Monday, April 14, 2014

Waterfalls and wildflowers greet spring kayakers

The falls at Jenkinson Lake -- a popular destination for hikers and paddlers in April 

‘Tis the season for waterfalls and wildflowers. April usually brings a boatload of scenic kayaking to Northern California, and Jenkinson Lake was the destination this year. Some NorCal Yak pals led a recent Sunday paddle to a beautiful waterfall at this well-maintained, multi-use recreation area near Pollock Pines.

Feel the mist, listen to the roar, soothe the soul  

We pushed off from Stonebraker Launch and tootled around the main part of the lake for an hour or so. In this dry year, the shoreline already has that “bathtub ring” but thickly wooded areas add a softer touch to the scenery. Plus, it’s quiet this time of year – another advantage to April kayaking. A 5-mph speed limit on the northern side of the lake doesn’t hurt, either. We saw only a couple of fishing boats as we cruised toward the dam and backtracked along the shoreline.
A hiker-biker trail includes the Park Creek Bridge, just below falls

Some NorCal Yak pals who had paddled up here just a week earlier guided us up the narrow end of the lake, where we pulled out for lunch in the tall grass followed by a short (four-tenths of a mile) walk through an evergreen canopy to the lake’s premier waterfall.

What a surprise! Even with limited runoff, the falls were two stories high and at least 12 feet wide, and they cascaded off the rocks into several mini-falls. There’s nothing like the low roar of rushing water and the gentle kiss of a cool mist to soothe the soul. And there was comfortable seating, with boulders flattened and polished by centuries of rushing water.

Pups also enjoyed paddling on Jenkinson Lake 

It was the kind of place where we could have spent an entire day and we probably should have. But there were a few other places to explore – including the inlet leading to the falls. We got less than 100 yards upstream before low water and bumpy rocks convinced us to fall back with the current. Our trip -- around the lake and the waterfall walk -- covered 5.5 miles according to my GPS, but the variety of paddling and walking made it seem like we had covered more distance. 

Owned by the El Dorado Irrigation District, Jenkinson Lake is part of the Sly Park Recreation Area and little more than an hour's drive from Sacramento off Highway 50. Check the official link above along with EveryTrail for other details. Day use fee is $11, or $9 with the geezer (62 or older) discount. Ask for a map of the lake and trails at the Jenkinson ranger kiosk.

Here are some other prime spots for waterfalls and wildflowers from April kayaking trips in recent years….

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Lake Berryessa is one of those gems hidden in plain sight, also called Solano County. It tends to drop quick as the temperature rises with the Bay Area’s thirst, so April is probably the best month for wildflower tours via kayak. The lupine and iris displays can be spectacular.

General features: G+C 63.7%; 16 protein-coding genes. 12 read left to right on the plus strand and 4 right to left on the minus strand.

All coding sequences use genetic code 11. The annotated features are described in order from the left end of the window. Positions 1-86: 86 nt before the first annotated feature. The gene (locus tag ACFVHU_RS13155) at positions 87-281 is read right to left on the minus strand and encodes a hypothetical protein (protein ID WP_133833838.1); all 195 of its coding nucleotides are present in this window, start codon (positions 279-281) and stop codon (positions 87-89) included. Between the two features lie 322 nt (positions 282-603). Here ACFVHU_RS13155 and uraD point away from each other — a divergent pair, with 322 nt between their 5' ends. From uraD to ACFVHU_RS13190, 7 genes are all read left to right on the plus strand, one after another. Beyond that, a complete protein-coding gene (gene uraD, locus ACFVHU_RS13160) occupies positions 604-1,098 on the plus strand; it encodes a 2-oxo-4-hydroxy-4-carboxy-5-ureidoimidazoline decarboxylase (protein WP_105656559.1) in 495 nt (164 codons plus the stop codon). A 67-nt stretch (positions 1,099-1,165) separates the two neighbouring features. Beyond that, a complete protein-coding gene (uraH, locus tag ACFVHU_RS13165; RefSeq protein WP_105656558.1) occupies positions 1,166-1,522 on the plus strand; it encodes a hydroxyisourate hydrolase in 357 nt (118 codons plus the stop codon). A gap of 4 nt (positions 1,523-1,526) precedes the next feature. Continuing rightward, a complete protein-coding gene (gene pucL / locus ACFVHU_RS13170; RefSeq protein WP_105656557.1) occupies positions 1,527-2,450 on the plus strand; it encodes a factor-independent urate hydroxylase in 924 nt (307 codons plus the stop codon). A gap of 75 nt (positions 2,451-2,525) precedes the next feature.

Lupine deccorate the shore at Lake Berryessa (2012 photo)
The Pope Creek area is a prime spot, and it’s adjacent to a 5-mph zone that favors paddlers. Later in the season, the Bureau of Reclamation has begun sponsoring kayak tours that spotlight wildlife.

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Over in Nevada County, there’s a double-shot of fall and flowers at Lake Englebright. An Easter Sunday paddle in 2011 evoked memories of an Irish spring with its “soft weather” – light rain showers interspersed with overcast skies and sun – and a waterfall around every bend in the narrow lake.  Begorrah, that was one fine day.

Lake Englebright offers waterfalls on the hillsides and iris on the shoreline (2011 photos)

While the falls weren’t Yosemite-sized, they were incredibly beautiful and accessible by yak. The steep hillsides were so lush that we usually heard the falling water before we saw it. Small streams cascaded between moss-covered boulders and stair-stepped their way into the lake.

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Finally, don’t forget to look close to home for that spring fling. Take Lake Natoma (part of the Folsom State Recreation Area) near Sacramento. If you launch from Negro Bar just
Cruising toward Folsom Prison on a wildflower tour

below the Town of Folsom, you can paddle upstream to a point just below Folsom Prison (“Hello, I’m Johnny Cash”) and enjoy spring bouquets popping right out of the granite cliffs.

There are also several small, spontaneous waterfalls here in spring. I used to enjoy them greatly until a NorCal Yak pal who happens to be a water scientist told me that these mini-falls originate from lawn sprinkler runoff, street side car-washing and the like – or as he called it, “urban drool.”

Bouquets grow right out of the rocks

Well, that kind of spoiled the mood….but on the other hand, we all need to remember that water is a precious commodity in these dry times. And if we want to enjoy future spring waterfalls and wildflowers, we ’d best conserve as much water as possible to keep our environment healthy.

© 2014 Glenn Brank